The bigger instances can have multiple vCPU’s allocated as shown in the table above. They also get a bit more credits, and have a higher baseline performance %. The performance percentage is per vCPU, so an instance with 2 vCPU’s and a baseline performance of 20% actually has a baseline performance of 2*20%. In this case, You are getting two hyperthreads at 20% of the CPU max capacity.

I still have various questions about this type, such as do you actually use a fraction of the instance CPU credit, or do you use it in full when going over the baseline? Can the different threads (over multiple vCPUs) share the total of 2*20%=40%, or is it just 20% per vCPU and anything above that is over baseline regardless of the other thread idling or not? But I guess I have to settle for burstable complicated, fixed simpler to use. Moving on.

Burstable Unlimited

The burstable instances can also be set to unlimited burstable mode.

In this mode, the instance can run (burst) at full performance all the time, not just limited by accumulated CPU credits. However, you still gain CPU credits as with burstable instances. In comparison to standard bursting type, if you use more CPU credits than you have, with unlimited mode you will just be billed extra for those. You will not be throttled by available credits, rather you can rack up nice extra bills.

If the average utilization rate is higher than baseline + available CPU credits, over a rolling 24-hour window, or during instance lifetime (if less than 24h), you will be billed according to each vCPU hour used over that measurement (baseline average + CPU credits).

Each vCPU hour above the extra billing threshold costs 0.05$ (5 cents USD). Considering the cost difference, this seems potentially quite expensive. Lets see why.

Comparing Prices

What do you actually get for the different instances? I used the following as basis for calculations:

  • T2: 3.0/3.3GHz Xeon. AWS describes T2 instances as T2.small and T2.medium being "Intel Scaleble (Xeon) Processor running at 3.3 GHz", and T2.large at 3.0 Ghz. A bit strange numbers, but I guess there is some legacy there (more cores at less GHz?).
  • T3: 3.1GHz Xeon. AWS describes this as "1st or 2nd generation Intel Xeon Platinum 8000", and "sustained all core Turbo CPU clock speed of up to 3.1 GHz". My interpretation of 3.1 GHz might be a bithigh, as the description says "boost" and "up to", but I don’t have anything better to go with.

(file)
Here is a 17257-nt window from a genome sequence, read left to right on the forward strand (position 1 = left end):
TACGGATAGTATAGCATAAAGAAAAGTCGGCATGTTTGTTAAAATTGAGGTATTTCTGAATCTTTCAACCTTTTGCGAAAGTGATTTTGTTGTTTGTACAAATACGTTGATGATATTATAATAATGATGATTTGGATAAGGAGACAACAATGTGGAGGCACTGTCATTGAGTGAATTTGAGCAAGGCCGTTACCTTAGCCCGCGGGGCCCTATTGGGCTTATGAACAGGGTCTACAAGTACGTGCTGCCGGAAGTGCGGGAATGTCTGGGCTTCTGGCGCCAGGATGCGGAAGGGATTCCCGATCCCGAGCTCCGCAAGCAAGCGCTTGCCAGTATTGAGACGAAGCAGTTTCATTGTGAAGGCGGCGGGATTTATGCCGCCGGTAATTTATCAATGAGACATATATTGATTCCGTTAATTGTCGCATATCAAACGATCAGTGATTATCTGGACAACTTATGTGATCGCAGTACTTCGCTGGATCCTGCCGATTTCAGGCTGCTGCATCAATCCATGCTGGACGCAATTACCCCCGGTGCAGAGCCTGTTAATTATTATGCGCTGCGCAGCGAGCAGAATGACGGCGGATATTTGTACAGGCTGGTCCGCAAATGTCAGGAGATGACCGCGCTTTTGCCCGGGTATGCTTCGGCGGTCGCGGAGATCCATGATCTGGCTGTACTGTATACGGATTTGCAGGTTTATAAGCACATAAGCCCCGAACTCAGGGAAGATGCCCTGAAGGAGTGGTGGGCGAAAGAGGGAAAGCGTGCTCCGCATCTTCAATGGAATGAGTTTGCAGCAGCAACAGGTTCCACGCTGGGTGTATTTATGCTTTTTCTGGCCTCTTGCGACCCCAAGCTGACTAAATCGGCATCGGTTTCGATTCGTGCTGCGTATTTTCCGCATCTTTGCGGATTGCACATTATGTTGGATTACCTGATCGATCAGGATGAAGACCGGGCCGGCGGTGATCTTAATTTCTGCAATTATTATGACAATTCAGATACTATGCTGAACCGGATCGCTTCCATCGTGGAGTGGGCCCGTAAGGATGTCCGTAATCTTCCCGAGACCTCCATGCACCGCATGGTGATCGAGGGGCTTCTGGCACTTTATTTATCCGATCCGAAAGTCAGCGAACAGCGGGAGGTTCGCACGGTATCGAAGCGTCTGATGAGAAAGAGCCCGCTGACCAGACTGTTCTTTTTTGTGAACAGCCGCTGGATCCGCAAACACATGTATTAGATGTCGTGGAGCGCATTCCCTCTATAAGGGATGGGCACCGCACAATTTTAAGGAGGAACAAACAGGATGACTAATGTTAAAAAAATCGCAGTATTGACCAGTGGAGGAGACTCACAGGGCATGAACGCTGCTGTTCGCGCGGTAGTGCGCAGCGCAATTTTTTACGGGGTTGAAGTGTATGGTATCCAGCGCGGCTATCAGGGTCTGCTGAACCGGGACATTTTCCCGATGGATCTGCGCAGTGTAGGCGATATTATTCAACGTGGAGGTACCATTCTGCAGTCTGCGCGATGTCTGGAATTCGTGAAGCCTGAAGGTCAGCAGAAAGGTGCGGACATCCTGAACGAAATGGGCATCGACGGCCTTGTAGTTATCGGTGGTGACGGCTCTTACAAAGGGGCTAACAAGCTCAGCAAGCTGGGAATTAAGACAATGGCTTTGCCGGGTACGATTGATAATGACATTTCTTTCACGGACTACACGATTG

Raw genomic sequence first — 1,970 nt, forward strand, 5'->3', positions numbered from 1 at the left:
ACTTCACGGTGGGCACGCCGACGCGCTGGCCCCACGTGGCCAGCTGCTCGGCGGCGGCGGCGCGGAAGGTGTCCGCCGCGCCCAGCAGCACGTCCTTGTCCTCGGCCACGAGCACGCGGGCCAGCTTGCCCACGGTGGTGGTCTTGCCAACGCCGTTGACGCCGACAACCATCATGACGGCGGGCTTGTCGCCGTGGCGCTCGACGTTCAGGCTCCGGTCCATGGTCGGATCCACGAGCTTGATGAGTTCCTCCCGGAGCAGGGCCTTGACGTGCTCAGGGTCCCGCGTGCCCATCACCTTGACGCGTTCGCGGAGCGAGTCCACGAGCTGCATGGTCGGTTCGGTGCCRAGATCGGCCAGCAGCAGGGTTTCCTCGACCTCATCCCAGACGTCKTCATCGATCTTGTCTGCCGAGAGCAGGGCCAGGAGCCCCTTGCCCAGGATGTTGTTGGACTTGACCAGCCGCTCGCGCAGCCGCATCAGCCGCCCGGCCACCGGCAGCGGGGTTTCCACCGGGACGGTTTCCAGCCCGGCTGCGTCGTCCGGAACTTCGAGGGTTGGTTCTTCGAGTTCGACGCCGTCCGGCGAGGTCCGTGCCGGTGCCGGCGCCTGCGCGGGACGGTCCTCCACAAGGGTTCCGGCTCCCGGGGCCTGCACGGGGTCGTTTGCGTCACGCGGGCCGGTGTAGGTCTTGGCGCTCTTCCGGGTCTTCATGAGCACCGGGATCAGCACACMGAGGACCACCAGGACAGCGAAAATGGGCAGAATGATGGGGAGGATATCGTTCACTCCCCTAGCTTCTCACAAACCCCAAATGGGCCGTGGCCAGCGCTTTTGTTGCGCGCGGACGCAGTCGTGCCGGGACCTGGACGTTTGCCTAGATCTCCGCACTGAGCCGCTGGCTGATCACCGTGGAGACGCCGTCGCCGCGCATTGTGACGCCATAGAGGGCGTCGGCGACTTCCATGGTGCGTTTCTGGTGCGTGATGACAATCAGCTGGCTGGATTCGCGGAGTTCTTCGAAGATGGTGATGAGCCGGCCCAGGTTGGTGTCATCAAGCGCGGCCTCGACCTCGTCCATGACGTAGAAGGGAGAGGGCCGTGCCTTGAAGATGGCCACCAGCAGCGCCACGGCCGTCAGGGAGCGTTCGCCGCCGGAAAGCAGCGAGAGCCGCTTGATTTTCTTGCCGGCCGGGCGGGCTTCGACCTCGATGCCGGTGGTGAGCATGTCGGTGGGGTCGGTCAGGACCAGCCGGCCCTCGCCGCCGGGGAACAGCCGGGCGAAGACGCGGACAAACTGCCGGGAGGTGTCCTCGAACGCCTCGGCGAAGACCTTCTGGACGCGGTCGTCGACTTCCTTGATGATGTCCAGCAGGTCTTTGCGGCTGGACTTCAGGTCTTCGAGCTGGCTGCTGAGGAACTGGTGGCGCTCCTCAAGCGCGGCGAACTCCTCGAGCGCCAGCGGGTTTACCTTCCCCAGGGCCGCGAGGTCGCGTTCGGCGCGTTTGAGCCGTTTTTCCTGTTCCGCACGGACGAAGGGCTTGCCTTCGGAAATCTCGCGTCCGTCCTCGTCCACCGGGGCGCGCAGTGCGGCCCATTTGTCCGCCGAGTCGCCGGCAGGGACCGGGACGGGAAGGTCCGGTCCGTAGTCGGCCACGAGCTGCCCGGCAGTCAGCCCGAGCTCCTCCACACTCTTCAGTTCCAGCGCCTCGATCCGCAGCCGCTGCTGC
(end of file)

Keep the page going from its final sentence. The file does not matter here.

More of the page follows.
• M5: 3.1GHz Xeon. Desribed same as T3, "1st or 2nd generation Intel Xeon Platinum 8000", and "up to 3.1 GHz"..
Instance type CPU GHz Base perf Instance MHz vCPUs Mem. Price/h
T2.micro 3.3 10% 330 Mhz 1 1GB $0.0116
T2.small 3.3 20% 660 MHz 1 2GB $0.0230
T2.large 3.0 20% * 2 600 MHz * 2 2 8GB $0.0928
T2.large.unl 3.0 200% 3000 MHz * 2 2 8GB $0.1428
T3.micro 3.1 10% * 2 310 MHz * 2 2 1GB $0.0104
T3.small 3.1 20% * 2 620 MHz * 2 2 2GB $0.0208
T3.large 3.1 30% * 2 620 MHz * 2 2 8GB $0.0832
T3.large.unl 3.1 200% 3100 MHz * 2 2 8GB $0.1332
M5.large 3.1 200% 3100 MHz * 2 2 8GB $0.0960

I took the above prices from the AWS EC2 pricing page at the time of writing this. Interestingly, the AWS pricing seems so complicated, they cannot keep track of it themselves. For example, T3 has on price on the above page, and another on the T3 instance page. The latter lists the T3.micro price at $0.0209 / hour as opposed to the $0.0208 above. Yes, it is a minimal difference, but just shows how complicated this gets.

The table above represents the worst-case scenario where you run your instance at 100% performance as much as possible. It also does not include the burstable instances being able to run at up to 100% CPU load for short periods when they accumulate a CPU credit. And with the unlimited burstable types, you can get by with less if you run at or under the baseline. But, as the AWS docs note, the unlimited burstable is about 1.5 times more expensive than the fixed size instace (T3 vs M5).

Strangely, T2 is more expensive than T3, while the T3 is more powerul. So I guess other than free tier use, there should be absolutely no reason to use T2, ever. Unless maybe for some legacy dependency, or limited availability.

Conclusions

I always though it was so nice of AWS to offer a free tier, and how could they afford giving everyone a CPU to play with? Well, it turns out they don’t. They just give you one tenth of a single thread on a hyperthreaded CPU. This is what a T2.micro is in practice. I guess it can be useful for playing around and getting familiar with AWS, but yeah the marketing is a bit of.. marketing? Cute.

Still, the price difference per hour from T2.large ($0.0928) or T3.large ($0.0832) to M5.large ($0.0960) seems small. Especially the difference between the T2 and M5 is so small it seems to make no sense. So why go bursty, ever? With the T3 you are saving about 15%. If you have bursty workloads and need to be able to handle large spikes, on a really large set of servers, maybe it makes sense. Or if your load is very low, you can get smaller (fractions of a CPU) instances using the bursty mode. But seems to me it requires a lot of effort to profile your loads, make predictions, monitor and manage it all.

In most cases I would actually expect something like Lambda functions to be the really best fit for those types of cases. Scaling according to the need, clear pricing (which seems like a miracle in AWS), and a simple operational model. Sounds just great to me.

In the end, comparing the burstable vs fixed performance instances, it just seems silly to me to be paying almost the same price for such a complicated burstable model, with seemingly much worse performance. But like I said, for big houses, and big projects, maybe it makes more sense. Would be really interested to hear some concrete and practical experiences and examples on why use one over the other (especially the bursty instances).